Saturday 10 August 2013
The new Barclays Premier League season begins on 17 August and over the summer clubs up and down the country have been working hard on fitness, tactics and formations to make sure they are fully prepared for the big kick-off.
But the players are not the only ones who have been busy training. The same effort and dedication is being employed by the match officials who will take charge of the 380 matches during the season.
We spoke with Professional Game Match Officials Limited referee Howard Webb, one of the most respected officials in the game, about how he gears up for the campaign ahead.
"The Premier League brings pressure, it’s an enjoyable pressure but it's a pressure nonetheless. It's an important product that we are involved in; it's worldwide, there’s scrutiny for everybody involved including us, so by the end of the season you are ready for a rest both mentally and physically. But soon enough you start to think, 'I can’t wait for next season again.'
"The off period is the same for us as it is for the players; you rest your legs, rest your mind and get away from football. You recharge the batteries so that you are ready to get back into some basic training that puts that foundation in place which is going to see you through for the rest of the season.
"We have some fantastic support behind the scenes. It’s very similar to what players at a Premier League club would have. We have full-time sports scientists who work with us and one of their key roles is to set us our weekly individual plans throughout the year. The plans are based on our commitments for that particular period of time, such as whether you are refereeing on a Saturday or a Monday or whether you have away UEFA Champions League or FIFA World Cup matches in the week.
"The difference with the pre-season plan is that it is the same for everybody because we are all doing the same thing, there are no matches and there is no travelling.
'We have quite a long pre-season programme which begins at the start of June after a three-week rest period.
"You wouldn’t just rock up on the first match day having done no training all summer. It’s important that we get this foundation work done. It is not so intensive at the beginning. It tends to be lower-speed stuff, so it might be a run for 30 minutes at 75% - it’s a really steady jog. The first week back we would do three sessions of that sort of work.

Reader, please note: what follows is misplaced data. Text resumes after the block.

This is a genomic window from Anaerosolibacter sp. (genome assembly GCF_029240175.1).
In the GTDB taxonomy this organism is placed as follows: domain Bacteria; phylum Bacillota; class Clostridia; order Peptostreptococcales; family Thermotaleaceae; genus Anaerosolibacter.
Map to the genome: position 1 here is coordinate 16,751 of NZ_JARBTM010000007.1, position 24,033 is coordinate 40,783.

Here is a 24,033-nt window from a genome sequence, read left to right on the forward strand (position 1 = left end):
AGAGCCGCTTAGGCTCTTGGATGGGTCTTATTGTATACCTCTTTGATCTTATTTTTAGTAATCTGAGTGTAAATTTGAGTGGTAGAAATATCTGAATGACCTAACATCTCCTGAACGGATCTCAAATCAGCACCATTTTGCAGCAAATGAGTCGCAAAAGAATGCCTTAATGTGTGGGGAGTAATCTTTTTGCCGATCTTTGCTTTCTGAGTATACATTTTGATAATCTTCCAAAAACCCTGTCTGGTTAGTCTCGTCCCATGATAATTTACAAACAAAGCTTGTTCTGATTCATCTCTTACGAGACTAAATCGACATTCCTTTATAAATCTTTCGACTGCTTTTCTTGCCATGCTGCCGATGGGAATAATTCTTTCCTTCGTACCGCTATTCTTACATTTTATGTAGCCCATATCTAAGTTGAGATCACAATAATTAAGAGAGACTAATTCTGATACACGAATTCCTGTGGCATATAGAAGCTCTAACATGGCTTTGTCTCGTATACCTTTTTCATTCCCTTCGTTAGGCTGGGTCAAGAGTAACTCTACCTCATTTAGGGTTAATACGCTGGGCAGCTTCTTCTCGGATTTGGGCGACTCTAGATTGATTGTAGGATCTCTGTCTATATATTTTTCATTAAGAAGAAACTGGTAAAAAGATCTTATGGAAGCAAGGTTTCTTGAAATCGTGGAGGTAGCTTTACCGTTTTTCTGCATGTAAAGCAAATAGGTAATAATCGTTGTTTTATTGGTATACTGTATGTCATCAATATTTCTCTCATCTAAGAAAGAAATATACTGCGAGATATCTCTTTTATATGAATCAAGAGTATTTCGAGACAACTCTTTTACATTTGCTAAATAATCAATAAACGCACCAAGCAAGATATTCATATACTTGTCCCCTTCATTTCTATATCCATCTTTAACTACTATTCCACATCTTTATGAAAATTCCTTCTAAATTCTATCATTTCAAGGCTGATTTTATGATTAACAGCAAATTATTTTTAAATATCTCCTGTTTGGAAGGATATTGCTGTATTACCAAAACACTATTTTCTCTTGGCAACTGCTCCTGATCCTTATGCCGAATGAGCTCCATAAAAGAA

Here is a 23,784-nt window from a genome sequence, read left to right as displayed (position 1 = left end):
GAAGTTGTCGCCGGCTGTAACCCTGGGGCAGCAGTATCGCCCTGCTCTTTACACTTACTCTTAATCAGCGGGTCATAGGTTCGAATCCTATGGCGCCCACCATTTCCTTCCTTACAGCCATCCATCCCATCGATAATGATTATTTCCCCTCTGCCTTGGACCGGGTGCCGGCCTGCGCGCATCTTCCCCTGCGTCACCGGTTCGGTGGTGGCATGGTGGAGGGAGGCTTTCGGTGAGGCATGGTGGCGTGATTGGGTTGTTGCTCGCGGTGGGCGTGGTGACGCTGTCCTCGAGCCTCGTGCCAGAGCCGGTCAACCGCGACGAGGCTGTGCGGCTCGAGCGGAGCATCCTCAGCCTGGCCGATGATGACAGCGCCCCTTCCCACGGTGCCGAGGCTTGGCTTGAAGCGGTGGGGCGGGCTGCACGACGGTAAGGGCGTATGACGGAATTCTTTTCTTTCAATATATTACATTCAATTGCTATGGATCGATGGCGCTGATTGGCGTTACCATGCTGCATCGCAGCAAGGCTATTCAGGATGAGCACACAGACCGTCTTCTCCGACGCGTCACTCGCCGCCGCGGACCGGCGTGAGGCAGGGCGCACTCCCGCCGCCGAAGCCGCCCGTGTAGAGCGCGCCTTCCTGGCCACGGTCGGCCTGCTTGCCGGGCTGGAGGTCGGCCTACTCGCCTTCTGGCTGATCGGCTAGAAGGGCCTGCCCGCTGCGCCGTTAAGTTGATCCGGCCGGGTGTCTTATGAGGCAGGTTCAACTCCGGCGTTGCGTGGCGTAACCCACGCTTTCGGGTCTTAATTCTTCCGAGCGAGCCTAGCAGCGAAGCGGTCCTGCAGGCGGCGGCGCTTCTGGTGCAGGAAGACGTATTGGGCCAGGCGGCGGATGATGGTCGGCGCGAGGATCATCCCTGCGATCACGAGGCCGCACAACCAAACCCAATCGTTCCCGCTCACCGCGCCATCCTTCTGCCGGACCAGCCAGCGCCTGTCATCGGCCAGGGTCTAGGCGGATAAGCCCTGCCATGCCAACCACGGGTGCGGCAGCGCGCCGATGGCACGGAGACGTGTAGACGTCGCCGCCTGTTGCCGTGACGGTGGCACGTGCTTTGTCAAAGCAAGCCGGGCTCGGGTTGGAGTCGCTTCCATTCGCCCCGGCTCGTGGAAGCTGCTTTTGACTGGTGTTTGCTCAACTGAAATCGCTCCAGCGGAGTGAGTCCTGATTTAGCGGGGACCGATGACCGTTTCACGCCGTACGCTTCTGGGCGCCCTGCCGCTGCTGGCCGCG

"The idea is to reintroduce training and build up the basic fitness level. Not that much would have been lost in the rest period but these sessions are just to get you back into it.
"The number of sessions over the 10-week training plan will increase as will the intensity of those sessions. For example, instead of just running for half an hour at 75%, you will run for three minutes at 90% with two minutes off and you will do that times four. Then you will something called an outback run where you run out for 10 minutes at a certain pace and then you have to run back the same distance and cover it in eight minutes. There are lots of variants.
"They mix it up. It has to keep you interested. If you just did the same thing, every single week, your body would plateau, you wouldn’t get the training stimulus because your body is used to what you are doing. And also you can become mentally fatigued, you get bored of it. One of the arts of the sports scientist or any fitness coach is to keep the stimulus because when you are doing so much training you need it to be interesting.
"We are on our own for most of the summer but we do meet up for a week when we train together, probably twice a day, taking part in sessions similar to what we have been doing individually. It normally incorporates a fitness test at the end of that time. We use a variation of the bleep test called the yo-yo test. It’s a bleep test but with a recovery loop walk, which has to be completed in a certain time period, before you go again.
"The emphasis of the week is fitness but we will take advantage of the fact that we are all there together, to look at issues from last season, the season ahead and the messages that are going to be given to the clubs when we visit them before the start of the season or in early season. We will watch a video compilation of situations and topics and talk about them as a group before those club visits.
"After all the work that has been done over the summer, we are ready for the start of the season. The first match is always a special place to be. When you look at the teams that have been promoted, to be in the Barclays Premier League for them is exciting and they are exciting games for us to be involved in as well.
"There are 18 of us in the Select Group and there are only 10 of us who can referee a match so some of us will miss out. You want to be at that first day so any of the 10 games on that first weekend will be nice."